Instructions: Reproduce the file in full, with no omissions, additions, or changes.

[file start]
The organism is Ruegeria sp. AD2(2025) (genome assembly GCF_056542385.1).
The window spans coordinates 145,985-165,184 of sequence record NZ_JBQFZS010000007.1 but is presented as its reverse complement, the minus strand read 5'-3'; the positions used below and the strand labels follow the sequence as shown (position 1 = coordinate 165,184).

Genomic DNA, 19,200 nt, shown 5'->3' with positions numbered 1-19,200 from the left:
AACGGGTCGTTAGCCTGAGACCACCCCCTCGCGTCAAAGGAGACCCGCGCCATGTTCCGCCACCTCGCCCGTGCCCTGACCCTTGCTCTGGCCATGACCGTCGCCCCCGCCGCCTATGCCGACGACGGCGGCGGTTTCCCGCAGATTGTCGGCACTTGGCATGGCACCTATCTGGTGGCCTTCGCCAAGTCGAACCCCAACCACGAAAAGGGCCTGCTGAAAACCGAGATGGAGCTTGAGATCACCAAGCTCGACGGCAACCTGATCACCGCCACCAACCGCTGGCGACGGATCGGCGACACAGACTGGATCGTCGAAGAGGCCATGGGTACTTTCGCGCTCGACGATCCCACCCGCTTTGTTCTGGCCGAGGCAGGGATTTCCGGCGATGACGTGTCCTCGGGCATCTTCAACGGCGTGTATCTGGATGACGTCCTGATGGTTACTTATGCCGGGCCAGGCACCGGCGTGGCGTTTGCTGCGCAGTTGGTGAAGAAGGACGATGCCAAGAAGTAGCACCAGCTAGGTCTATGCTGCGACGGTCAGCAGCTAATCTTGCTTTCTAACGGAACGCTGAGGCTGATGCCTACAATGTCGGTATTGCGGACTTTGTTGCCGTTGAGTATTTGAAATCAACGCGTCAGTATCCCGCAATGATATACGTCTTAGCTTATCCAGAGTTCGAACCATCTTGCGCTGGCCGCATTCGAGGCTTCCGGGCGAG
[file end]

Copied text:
The organism is Ruegeria sp. AD2(2025) (genome assembly GCF_056542385.1).
The window spans coordinates 145,985-165,184 of sequence record NZ_JBQFZS010000007.1 but is presented as its reverse complement, the minus strand read 5'-3'; the positions used below and the strand labels follow the sequence as shown (position 1 = coordinate 165,184).

Genomic DNA, 19,200 nt, shown 5'->3' with positions numbered 1-19,200 from the left:
AACGGGTCGTTAGCCTGAGACCACCCCCTCGCGTCAAAGGAGACCCGCGCCATGTTCCGCCACCTCGCCCGTGCCCTGACCCTTGCTCTGGCCATGACCGTCGCCCCCGCCGCCTATGCCGACGACGGCGGCGGTTTCCCGCAGATTGTCGGCACTTGGCATGGCACCTATCTGGTGGCCTTCGCCAAGTCGAACCCCAACCACGAAAAGGGCCTGCTGAAAACCGAGATGGAGCTTGAGATCACCAAGCTCGACGGCAACCTGATCACCGCCACCAACCGCTGGCGACGGATCGGCGACACAGACTGGATCGTCGAAGAGGCCATGGGTACTTTCGCGCTCGACGATCCCACCCGCTTTGTTCTGGCCGAGGCAGGGATTTCCGGCGATGACGTGTCCTCGGGCATCTTCAACGGCGTGTATCTGGATGACGTCCTGATGGTTACTTATGCCGGGCCAGGCACCGGCGTGGCGTTTGCTGCGCAGTTGGTGAAGAAGGACGATGCCAAGAAGTAGCACCAGCTAGGTCTATGCTGCGACGGTCAGCAGCTAATCTTGCTTTCTAACGGAACGCTGAGGCTGATGCCTACAATGTCGGTATTGCGGACTTTGTTGCCGTTGAGTATTTGAAATCAACGCGTCAGTATCCCGCAATGATATACGTCTTAGCTTATCCAGAGTTCGAACCATCTTGCGCTGGCCGCATTCGAGGCTTCCGGGCGAG